23. 23

    Schuster, S., Fell, D. A. & Dandekar, T. A general definition of metabolic pathways useful for systematic organization and analysis of complex metabolic networks. Nature Biotechnol. 18, 326–332 (2000)

  24. 24

    Stelling, J., Klamt, S., Bettenbrock, K., Schuster, S. & Gilles, E. D. Metabolic network structure determines key aspects of functionality and regulation. Nature 420, 190–193 (2002)

  25. 25

    Sauer, U. et al. Metabolic flux ratio analysis of genetic and environmental modulations of Escherichia coli central carbon metabolism. J. Bacteriol. 181, 6679–6688 (1999)

  26. 26

    Canonaco, F. et al. Metabolic flux response to phosphoglucose isomerase knock-out in Escherichia coli and impact of overexpression of the soluble transhydrogenase UdhA. FEMS Microbiol. Lett. 204, 247–252 (2001)

  27. 27

    Fischer, E. & Sauer, U. Metabolic flux profiling of Escherichia coli mutants in central carbon metabolism using GC-MS. Eur. J. Biochem. 270, 880–891 (2003)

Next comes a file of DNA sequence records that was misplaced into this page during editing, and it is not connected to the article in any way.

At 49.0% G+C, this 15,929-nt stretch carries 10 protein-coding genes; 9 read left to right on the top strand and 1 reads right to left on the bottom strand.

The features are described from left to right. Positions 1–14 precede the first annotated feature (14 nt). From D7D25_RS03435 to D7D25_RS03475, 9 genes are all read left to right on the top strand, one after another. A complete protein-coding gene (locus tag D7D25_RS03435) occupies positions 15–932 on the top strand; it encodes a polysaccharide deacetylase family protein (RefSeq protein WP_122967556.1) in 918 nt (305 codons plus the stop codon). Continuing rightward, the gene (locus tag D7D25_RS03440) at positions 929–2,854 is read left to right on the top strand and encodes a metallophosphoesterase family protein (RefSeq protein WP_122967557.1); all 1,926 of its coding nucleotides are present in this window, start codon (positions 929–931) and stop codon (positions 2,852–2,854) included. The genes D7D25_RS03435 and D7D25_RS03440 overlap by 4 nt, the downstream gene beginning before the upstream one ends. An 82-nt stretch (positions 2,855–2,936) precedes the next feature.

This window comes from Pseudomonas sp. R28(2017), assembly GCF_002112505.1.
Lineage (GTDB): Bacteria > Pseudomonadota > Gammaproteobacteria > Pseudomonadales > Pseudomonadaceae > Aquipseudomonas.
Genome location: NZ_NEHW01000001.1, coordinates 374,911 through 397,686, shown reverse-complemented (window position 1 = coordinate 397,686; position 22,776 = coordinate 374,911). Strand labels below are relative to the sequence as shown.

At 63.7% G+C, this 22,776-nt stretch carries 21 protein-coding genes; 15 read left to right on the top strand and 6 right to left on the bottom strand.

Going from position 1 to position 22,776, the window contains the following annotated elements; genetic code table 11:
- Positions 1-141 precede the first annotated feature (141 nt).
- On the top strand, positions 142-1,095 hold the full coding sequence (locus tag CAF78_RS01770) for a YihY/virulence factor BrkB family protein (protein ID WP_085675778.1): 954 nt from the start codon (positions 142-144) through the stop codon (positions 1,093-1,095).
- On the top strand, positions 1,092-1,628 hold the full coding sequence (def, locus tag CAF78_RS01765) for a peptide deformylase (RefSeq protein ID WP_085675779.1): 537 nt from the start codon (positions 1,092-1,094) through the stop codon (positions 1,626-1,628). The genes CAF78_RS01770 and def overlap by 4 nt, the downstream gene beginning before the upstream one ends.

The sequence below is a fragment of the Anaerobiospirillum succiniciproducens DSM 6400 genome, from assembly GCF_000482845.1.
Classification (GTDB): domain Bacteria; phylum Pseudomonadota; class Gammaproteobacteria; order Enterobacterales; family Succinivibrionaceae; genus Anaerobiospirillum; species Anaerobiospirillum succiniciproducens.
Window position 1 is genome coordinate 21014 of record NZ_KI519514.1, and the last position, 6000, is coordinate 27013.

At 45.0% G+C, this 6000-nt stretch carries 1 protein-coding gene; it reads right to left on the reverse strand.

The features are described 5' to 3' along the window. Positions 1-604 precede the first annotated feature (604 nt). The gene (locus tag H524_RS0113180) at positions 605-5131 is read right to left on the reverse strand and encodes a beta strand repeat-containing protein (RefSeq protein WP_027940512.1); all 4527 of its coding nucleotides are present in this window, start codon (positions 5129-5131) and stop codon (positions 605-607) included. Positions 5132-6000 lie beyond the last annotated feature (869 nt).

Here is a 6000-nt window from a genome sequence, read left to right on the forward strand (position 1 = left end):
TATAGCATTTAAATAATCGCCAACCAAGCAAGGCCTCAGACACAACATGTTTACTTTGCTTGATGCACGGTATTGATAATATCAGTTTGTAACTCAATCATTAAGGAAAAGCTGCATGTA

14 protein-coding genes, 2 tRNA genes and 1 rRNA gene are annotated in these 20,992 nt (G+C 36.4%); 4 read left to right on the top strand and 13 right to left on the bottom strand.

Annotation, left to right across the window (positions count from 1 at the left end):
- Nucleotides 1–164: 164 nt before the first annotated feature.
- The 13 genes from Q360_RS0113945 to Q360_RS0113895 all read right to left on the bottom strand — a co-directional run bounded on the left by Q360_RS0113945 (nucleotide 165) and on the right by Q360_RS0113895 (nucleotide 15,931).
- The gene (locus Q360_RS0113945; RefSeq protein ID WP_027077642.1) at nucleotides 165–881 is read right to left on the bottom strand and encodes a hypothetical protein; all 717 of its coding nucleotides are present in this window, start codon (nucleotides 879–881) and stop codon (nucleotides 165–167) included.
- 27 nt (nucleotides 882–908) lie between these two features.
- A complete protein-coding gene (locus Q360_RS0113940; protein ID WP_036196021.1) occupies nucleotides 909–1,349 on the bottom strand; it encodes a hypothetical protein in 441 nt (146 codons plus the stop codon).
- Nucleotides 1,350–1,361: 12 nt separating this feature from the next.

28. 28

    Hartwell, L. H., Hopfield, J. J., Leibler, S. & Murray, A. W. From molecular to modular cell biology. Nature 402, C47–C52 (1999)

  29. 29

    Wolf, D. M. & Arkin, A. P. Motifs, modules and games in bacteria. Curr. Opin. Microbiol. 6, 125–134 (2003)

Download references


We thank M. Bárász, J. Becker, E. Ravasz, A. Vazquez and S. Wuchty for discussions; and B. Palsson and S. Schuster for comments on the manuscript. Research at Eötvös University was supported by the Hungarian National Research Grant Foundation (OTKA), and work at the University of Notre Dame and at Northwestern University was supported by the US Department of Energy, the NIH and the NSF.

Author information

Correspondence to A.-L. Barabási.

Ethics declarations

Competing interests

The authors declare that they have no competing financial interests.

Supplementary information

Rights and permissions

Reprints and Permissions

About this article

Cite this article

Almaas, E., Kovács, B., Vicsek, T. et al. Global organization of metabolic fluxes in the bacterium Escherichia coli. Nature 427, 839–843 (2004) doi:10.1038/nature02289

Download citation

Further reading


By submitting a comment you agree to abide by our Terms and Community Guidelines. If you find something abusive or that does not comply with our terms or guidelines please flag it as inappropriate.